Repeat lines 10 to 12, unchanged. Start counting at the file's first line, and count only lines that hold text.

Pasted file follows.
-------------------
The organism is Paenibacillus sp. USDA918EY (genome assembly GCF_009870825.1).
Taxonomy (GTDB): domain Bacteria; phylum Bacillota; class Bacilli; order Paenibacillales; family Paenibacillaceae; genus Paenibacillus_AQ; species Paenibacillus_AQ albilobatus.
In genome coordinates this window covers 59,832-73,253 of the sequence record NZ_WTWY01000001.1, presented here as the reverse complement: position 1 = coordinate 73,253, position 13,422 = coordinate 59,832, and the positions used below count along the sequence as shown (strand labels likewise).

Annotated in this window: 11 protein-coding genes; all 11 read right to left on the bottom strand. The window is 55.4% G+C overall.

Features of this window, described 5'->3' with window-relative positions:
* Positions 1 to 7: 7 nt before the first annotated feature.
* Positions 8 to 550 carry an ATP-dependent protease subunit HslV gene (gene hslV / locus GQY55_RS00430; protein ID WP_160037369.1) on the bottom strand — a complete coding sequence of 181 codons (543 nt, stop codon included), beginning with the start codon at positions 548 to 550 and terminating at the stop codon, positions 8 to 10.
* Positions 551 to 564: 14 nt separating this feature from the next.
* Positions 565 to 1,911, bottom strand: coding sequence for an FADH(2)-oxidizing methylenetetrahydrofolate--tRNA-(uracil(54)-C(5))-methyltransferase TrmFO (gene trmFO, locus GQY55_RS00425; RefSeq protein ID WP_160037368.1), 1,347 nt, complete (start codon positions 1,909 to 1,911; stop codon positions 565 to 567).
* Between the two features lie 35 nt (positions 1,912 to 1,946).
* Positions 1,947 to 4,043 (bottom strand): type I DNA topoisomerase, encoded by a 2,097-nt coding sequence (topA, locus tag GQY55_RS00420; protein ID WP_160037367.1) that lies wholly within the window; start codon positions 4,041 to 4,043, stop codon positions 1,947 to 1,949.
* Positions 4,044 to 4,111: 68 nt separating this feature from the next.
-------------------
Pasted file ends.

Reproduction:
* Between the two features lie 35 nt (positions 1,912 to 1,946).
* Positions 1,947 to 4,043 (bottom strand): type I DNA topoisomerase, encoded by a 2,097-nt coding sequence (topA, locus tag GQY55_RS00420; protein ID WP_160037367.1) that lies wholly within the window; start codon positions 4,041 to 4,043, stop codon positions 1,947 to 1,949.
* Positions 4,044 to 4,111: 68 nt separating this feature from the next.